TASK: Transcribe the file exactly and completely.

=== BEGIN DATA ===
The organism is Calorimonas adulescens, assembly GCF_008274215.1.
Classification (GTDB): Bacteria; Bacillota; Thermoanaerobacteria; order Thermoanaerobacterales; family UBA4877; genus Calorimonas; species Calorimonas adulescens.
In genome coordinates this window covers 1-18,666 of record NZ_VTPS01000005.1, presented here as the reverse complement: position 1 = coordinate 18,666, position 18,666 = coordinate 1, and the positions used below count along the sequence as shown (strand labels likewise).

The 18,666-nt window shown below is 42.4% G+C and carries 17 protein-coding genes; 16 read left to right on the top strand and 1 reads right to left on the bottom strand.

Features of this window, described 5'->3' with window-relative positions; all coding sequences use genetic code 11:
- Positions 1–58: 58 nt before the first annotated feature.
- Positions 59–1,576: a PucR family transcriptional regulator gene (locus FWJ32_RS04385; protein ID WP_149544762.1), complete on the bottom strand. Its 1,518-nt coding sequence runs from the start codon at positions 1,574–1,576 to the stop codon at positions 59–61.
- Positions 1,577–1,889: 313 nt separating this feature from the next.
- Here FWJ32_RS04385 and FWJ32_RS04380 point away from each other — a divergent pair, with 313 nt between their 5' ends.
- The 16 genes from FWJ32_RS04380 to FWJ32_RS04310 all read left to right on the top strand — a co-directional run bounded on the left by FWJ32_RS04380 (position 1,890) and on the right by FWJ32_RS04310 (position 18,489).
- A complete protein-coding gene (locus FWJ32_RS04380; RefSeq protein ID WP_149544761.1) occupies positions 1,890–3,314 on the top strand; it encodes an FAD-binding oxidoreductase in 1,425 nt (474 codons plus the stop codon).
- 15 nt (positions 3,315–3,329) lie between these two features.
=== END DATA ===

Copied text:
The organism is Calorimonas adulescens, assembly GCF_008274215.1.
Classification (GTDB): Bacteria; Bacillota; Thermoanaerobacteria; order Thermoanaerobacterales; family UBA4877; genus Calorimonas; species Calorimonas adulescens.
In genome coordinates this window covers 1-18,666 of record NZ_VTPS01000005.1, presented here as the reverse complement: position 1 = coordinate 18,666, position 18,666 = coordinate 1, and the positions used below count along the sequence as shown (strand labels likewise).

The 18,666-nt window shown below is 42.4% G+C and carries 17 protein-coding genes; 16 read left to right on the top strand and 1 reads right to left on the bottom strand.

Features of this window, described 5'->3' with window-relative positions; all coding sequences use genetic code 11:
- Positions 1–58: 58 nt before the first annotated feature.
- Positions 59–1,576: a PucR family transcriptional regulator gene (locus FWJ32_RS04385; protein ID WP_149544762.1), complete on the bottom strand. Its 1,518-nt coding sequence runs from the start codon at positions 1,574–1,576 to the stop codon at positions 59–61.
- Positions 1,577–1,889: 313 nt separating this feature from the next.
- Here FWJ32_RS04385 and FWJ32_RS04380 point away from each other — a divergent pair, with 313 nt between their 5' ends.
- The 16 genes from FWJ32_RS04380 to FWJ32_RS04310 all read left to right on the top strand — a co-directional run bounded on the left by FWJ32_RS04380 (position 1,890) and on the right by FWJ32_RS04310 (position 18,489).
- A complete protein-coding gene (locus FWJ32_RS04380; RefSeq protein ID WP_149544761.1) occupies positions 1,890–3,314 on the top strand; it encodes an FAD-binding oxidoreductase in 1,425 nt (474 codons plus the stop codon).
- 15 nt (positions 3,315–3,329) lie between these two features.